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From the Noticeboard

Sexual health walk-in clinic

A sexual health walk-in clinic will offer Islanders another way to access sexual health services, in [ ... ]

Freeing the Words Support Group

Freeing the Words Support Group offers a confidential place for women, men, and couples who are [ ... ]

Talking Bands
by Katie Rankin

Sister JackAfter several years of metamorphosis, Sister Jack is a butterfly. Like many local bands, the group’s core has undergone line-up and sound changes, not to mention a few names. Led by singer-songwriter Andrew Murray, it stemmed out of his solo music and then self-titled band. Now with a two and a half year-old solid line-up the band has recently released their first album and developed its sound.

“We’ve always prided ourselves on playing rock and roll, for lack of a better term,” says Murray. “But not being too worried if it sounded kind of messy, kind of punk-ish at times, and of course there’s this country tinge thing that slips in.” Murray is joined by drummer Phil Kromer and bass player John Greenan, as well as Murray’s fellow English Words-man Aaron Crane on keyboard and guitar (note: Crane was not in the province at the time of this interview, so his band members drew a picture of him on a piece of Bristol board).

Sister Jack isn’t the only music in these guys’ lives. Kromer just graduated from the music department at UPEI, Murray has a year left in his music degree and almost all of them are music teachers of some kind. “We like to be professional and serious, but we do it in the most relaxed manner possible,” says Greenan. This means they’re all on the same page. “It’s nice to sell CDs to six-year old students,” adds Murray.

That CD he’s referring to is the band’s newly-released full-length Wrong Note Music that includes 11 songs in just under 29 minutes. “There’s that punk element again,” Kromer says, explaining the short songs. The guys agree these under-the-two-minute-mark tunes set them apart from other bands, but unfortunately it did cause one drunk guy at the bar to scream “Was that it!?” after the last note. However, as Greenan points out, the album works for people with short attention spans and “you can go to the liquor store and back and listen to the whole album.”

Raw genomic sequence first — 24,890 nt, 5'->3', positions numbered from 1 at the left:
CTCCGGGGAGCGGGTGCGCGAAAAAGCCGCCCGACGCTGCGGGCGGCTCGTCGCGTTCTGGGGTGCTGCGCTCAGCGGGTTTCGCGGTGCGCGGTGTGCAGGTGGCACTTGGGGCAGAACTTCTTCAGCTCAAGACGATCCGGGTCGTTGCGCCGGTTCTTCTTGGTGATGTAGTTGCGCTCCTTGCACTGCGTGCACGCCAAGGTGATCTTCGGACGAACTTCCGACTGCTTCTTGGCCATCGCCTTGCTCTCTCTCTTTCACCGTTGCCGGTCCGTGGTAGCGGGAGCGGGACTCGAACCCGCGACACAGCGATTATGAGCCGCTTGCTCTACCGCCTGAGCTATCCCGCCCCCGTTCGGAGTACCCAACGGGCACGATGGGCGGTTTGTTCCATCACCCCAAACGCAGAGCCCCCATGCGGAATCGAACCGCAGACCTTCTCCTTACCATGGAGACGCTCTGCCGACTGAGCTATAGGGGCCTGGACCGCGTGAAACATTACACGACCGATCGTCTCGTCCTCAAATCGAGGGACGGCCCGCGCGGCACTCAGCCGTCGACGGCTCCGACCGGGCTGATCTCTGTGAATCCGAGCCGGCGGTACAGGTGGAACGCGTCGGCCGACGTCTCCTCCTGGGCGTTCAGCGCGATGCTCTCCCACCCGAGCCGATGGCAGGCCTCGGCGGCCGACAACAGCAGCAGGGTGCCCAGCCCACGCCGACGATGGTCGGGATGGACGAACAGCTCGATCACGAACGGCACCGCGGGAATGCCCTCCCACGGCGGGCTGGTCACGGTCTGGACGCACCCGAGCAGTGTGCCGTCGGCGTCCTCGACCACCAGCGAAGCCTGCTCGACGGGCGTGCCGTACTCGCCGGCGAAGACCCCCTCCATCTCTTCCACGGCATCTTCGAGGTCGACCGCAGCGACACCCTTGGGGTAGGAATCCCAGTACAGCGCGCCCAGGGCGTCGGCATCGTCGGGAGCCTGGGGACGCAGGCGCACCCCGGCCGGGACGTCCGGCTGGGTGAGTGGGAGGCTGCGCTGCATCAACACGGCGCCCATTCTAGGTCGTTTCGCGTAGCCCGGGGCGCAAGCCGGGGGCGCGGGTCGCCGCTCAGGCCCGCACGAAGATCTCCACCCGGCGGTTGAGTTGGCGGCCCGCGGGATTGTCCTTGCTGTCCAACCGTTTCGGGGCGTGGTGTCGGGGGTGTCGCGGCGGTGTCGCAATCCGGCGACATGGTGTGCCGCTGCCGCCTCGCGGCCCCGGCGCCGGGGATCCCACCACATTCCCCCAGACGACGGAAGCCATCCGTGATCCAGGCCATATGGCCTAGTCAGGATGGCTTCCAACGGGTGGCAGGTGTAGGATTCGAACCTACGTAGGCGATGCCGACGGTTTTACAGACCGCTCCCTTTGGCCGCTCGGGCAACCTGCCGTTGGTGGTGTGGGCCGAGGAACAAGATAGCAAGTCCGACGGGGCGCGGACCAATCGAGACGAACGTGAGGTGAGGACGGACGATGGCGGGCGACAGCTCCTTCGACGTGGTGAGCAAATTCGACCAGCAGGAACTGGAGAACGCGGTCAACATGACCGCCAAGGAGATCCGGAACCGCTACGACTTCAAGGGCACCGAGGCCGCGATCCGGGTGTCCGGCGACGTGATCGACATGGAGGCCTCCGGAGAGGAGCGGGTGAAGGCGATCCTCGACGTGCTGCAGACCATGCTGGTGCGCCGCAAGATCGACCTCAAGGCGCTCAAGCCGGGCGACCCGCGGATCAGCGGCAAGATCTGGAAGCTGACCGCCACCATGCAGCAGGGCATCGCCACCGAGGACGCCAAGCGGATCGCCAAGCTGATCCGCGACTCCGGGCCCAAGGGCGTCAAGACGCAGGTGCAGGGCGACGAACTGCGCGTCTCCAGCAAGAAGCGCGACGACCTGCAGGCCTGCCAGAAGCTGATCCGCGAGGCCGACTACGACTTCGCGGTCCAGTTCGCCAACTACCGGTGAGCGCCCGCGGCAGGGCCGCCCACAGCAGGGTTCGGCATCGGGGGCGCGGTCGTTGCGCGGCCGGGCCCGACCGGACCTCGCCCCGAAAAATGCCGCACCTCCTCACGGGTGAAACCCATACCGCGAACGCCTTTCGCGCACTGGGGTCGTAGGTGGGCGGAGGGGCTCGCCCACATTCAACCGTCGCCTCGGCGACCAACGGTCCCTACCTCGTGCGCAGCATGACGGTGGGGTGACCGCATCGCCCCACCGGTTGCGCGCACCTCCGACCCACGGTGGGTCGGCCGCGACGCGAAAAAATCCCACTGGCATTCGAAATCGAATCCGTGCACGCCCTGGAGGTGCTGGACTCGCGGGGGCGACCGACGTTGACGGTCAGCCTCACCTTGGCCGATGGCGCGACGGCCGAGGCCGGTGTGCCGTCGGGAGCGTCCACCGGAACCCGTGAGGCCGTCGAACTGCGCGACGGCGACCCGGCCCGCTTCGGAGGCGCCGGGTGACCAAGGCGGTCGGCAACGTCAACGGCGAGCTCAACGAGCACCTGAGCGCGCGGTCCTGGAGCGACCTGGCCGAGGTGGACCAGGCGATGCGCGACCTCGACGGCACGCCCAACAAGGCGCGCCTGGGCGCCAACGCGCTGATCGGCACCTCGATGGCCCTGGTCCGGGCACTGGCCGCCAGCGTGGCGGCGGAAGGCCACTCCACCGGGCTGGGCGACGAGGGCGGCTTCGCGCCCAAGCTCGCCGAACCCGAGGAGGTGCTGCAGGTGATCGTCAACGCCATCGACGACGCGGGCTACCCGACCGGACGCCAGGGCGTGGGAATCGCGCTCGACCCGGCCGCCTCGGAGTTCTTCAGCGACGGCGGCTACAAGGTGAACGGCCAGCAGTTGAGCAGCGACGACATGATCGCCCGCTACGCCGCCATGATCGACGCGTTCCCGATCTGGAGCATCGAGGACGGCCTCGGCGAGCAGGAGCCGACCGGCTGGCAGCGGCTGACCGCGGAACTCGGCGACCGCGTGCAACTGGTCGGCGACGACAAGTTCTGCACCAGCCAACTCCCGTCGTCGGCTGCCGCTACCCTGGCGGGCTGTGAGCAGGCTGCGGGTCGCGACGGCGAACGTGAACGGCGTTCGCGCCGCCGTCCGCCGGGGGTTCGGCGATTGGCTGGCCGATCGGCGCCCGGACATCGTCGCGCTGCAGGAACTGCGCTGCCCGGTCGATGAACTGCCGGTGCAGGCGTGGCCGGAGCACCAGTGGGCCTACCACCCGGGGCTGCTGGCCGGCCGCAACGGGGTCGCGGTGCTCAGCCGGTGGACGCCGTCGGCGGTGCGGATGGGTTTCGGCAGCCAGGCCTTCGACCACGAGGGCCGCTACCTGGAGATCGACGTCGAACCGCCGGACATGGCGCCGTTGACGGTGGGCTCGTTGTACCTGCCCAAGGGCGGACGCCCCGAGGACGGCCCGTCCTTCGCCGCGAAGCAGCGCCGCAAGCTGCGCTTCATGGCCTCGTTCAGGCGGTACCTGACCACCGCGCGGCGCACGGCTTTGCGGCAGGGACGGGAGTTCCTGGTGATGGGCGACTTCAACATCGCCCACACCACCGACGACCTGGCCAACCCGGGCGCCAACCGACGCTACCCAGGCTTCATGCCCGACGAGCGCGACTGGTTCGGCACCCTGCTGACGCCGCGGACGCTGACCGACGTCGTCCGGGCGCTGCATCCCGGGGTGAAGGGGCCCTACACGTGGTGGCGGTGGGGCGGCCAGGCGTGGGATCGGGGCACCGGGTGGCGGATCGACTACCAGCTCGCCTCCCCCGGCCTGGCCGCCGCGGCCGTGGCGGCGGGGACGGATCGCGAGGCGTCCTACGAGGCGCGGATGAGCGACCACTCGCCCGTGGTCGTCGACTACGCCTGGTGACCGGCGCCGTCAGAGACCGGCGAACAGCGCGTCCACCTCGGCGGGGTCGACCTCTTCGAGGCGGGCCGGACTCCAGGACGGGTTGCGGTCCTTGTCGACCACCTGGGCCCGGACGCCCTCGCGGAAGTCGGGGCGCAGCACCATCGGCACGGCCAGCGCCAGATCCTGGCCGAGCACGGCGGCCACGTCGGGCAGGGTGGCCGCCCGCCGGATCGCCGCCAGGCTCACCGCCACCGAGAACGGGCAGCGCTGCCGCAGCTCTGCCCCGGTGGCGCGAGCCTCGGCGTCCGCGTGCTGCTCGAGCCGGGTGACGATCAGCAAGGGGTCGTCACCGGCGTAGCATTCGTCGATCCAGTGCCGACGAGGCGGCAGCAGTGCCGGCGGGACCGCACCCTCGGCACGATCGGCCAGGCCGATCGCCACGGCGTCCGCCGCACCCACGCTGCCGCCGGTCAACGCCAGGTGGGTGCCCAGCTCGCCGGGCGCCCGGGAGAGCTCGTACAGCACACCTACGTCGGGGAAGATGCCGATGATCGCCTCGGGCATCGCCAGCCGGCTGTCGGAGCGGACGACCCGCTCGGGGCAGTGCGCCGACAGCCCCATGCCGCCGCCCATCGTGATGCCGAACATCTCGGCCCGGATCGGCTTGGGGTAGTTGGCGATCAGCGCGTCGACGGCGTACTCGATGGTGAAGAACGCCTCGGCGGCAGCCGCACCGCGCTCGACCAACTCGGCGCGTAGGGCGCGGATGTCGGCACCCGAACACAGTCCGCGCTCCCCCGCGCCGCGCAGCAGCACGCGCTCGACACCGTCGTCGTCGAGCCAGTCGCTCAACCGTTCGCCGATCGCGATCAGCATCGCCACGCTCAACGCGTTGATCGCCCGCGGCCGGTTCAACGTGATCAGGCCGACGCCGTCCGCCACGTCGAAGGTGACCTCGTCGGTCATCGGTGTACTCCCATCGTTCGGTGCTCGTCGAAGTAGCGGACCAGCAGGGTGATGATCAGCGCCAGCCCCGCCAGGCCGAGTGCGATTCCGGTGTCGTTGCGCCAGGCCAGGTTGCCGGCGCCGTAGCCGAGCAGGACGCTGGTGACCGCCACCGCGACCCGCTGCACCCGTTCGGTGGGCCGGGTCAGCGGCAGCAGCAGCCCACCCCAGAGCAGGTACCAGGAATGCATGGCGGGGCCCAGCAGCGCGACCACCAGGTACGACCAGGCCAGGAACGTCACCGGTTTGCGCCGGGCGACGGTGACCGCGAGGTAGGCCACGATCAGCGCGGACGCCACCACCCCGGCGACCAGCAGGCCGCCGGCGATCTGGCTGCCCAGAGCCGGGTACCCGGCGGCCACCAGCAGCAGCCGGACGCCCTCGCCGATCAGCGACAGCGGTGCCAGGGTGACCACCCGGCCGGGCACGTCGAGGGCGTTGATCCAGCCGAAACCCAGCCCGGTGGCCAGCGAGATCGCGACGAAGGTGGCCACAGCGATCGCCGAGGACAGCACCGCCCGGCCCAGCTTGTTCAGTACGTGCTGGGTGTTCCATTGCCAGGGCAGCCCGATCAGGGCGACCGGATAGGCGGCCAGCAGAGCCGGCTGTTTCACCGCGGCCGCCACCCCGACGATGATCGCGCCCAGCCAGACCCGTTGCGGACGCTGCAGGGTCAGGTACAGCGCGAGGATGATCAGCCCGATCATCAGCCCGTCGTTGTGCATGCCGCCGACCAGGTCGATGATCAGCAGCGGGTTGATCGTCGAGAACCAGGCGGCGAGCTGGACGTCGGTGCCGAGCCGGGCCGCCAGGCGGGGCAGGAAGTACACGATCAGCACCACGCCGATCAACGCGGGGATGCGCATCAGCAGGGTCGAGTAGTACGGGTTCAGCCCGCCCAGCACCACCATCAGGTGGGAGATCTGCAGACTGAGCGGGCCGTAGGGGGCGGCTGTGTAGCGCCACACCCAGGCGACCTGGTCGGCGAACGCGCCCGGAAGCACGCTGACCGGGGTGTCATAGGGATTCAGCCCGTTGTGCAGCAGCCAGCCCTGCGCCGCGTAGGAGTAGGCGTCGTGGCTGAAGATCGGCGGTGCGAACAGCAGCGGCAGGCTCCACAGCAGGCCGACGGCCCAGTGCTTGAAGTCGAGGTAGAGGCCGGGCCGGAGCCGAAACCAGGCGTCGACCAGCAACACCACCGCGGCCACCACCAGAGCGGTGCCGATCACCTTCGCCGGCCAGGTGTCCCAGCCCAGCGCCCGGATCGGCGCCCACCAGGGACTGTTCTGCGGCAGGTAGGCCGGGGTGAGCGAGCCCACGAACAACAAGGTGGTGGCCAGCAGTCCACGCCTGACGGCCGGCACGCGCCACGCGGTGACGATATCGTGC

Right now the guys are working on an under-the-wraps project with another Charlottetown band and hope to tour the Maritimes if all works out. Until then, catch Sister Jack at Hunter’s on September 16 with Raccoon Bandit.

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pei symphony

Some Upcoming Events

The Boarding House

The Murray Players November 23–25
Murray River Community Hall The Murray Players will perform the [ ... ]

Sirens season

Women’s choral ensemble announces concerts for 2018–19 Select dates
Select locations Sirens is  [ ... ]

The Ennis Sisters

Newfoundland sisters on the mainstage December 1
Homburg Theatre  On December 1, Sobeys LIVE @ [ ... ]

Recent News & Articles

Acadian showman

Profile: Christian Gallant by Jane Ledwell Forty-six musicians and step dancers took the stage at  [ ... ]

The St. Lawrence

The Cove Journal by JoDee Samuelson We lean against the rails as the Island slips by. Souris, Litt [ ... ]

The same mistakes

The Nature of PEI by Gary Schneider When I’m teaching the UPEI course on ecological forestry, I  [ ... ]